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I understand there is a need of placing different categories of resources in separate folders for the sake of organization. But is there any noticeable decrease in page load speeds accompanied with it that adds up as you add more and more folders or go deeper folder within folder and so on?

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migrated from webapps.stackexchange.com Nov 15 '10 at 9:01

This question came from our site for power users of web applications.

Thanks to whoever migrated it...I had a feeling it wasn't quite fit for webapps, and had wondered whether to ask on SO instead. And had almost forgotten I was even registered here.... – Muhammad Mussnoon Nov 15 '10 at 12:34

No. The HTTP requests are a few bytes larger because the URI is longer, but that's negligible. But it shouldn't matter whether the file is 1 directory deep or 30 directories deep. AFAIK, it's a bigger problem when a single directory contains large numbers of files in it.

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Interesting, could you explain better: "it's a bigger problem when a single directory contains large numbers of files in it", in what way might be a problem? Thanks – Marco Demaio Nov 15 '10 at 11:03
@Marco: Older filesystems are very slow in retrieving files from directories with thousands of files directly in it. And even today some operations can take a long time in directories with lots of files. See: stackoverflow.com/questions/466521/… and stackoverflow.com/questions/657488/… – Lèse majesté Nov 15 '10 at 14:04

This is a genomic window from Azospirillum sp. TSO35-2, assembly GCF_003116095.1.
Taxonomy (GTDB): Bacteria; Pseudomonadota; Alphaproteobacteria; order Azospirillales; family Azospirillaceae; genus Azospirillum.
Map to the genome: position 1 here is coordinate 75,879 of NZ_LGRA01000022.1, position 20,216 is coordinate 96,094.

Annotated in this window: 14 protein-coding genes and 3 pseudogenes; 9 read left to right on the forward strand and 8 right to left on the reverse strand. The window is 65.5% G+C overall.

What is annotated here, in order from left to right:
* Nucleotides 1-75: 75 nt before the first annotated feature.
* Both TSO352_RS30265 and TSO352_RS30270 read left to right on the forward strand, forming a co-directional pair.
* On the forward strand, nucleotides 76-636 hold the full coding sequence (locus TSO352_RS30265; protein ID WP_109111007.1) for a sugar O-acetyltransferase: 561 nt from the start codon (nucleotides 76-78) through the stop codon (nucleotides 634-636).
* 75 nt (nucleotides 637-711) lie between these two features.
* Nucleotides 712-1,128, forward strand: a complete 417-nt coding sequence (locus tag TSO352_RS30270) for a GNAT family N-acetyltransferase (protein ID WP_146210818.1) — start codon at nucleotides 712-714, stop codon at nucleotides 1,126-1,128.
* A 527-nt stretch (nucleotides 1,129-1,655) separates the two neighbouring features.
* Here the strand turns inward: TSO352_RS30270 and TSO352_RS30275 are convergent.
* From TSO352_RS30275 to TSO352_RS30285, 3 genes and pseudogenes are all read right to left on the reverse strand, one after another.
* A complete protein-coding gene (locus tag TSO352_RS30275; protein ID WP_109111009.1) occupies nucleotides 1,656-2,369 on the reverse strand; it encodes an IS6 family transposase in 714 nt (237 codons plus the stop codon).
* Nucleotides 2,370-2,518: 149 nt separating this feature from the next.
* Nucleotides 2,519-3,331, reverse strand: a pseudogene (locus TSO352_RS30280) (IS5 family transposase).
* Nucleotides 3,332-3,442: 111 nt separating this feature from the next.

If I'm not mistaken, it would only be a problem if you were reading directories regularly (i.e. getting the list of files in the folder through PHP or something). Filesystems have two parts: the index, which lists all filenames and where their data is, and the data section which contains the raw bytes for the files. So any URL coming in can be looked up instantly and the data returned. – DisgruntledGoat Nov 15 '10 at 14:05
It depends on the filesystem, but yea most modern filesystems should allow you to fetch a specific file pretty instantaneously. But some operations requiring listing a directory, and some software are poorly optimized for searching through large directories. So it's still best to break your files into multiple directories if you have thousands of files. – Lèse majesté Nov 15 '10 at 15:35

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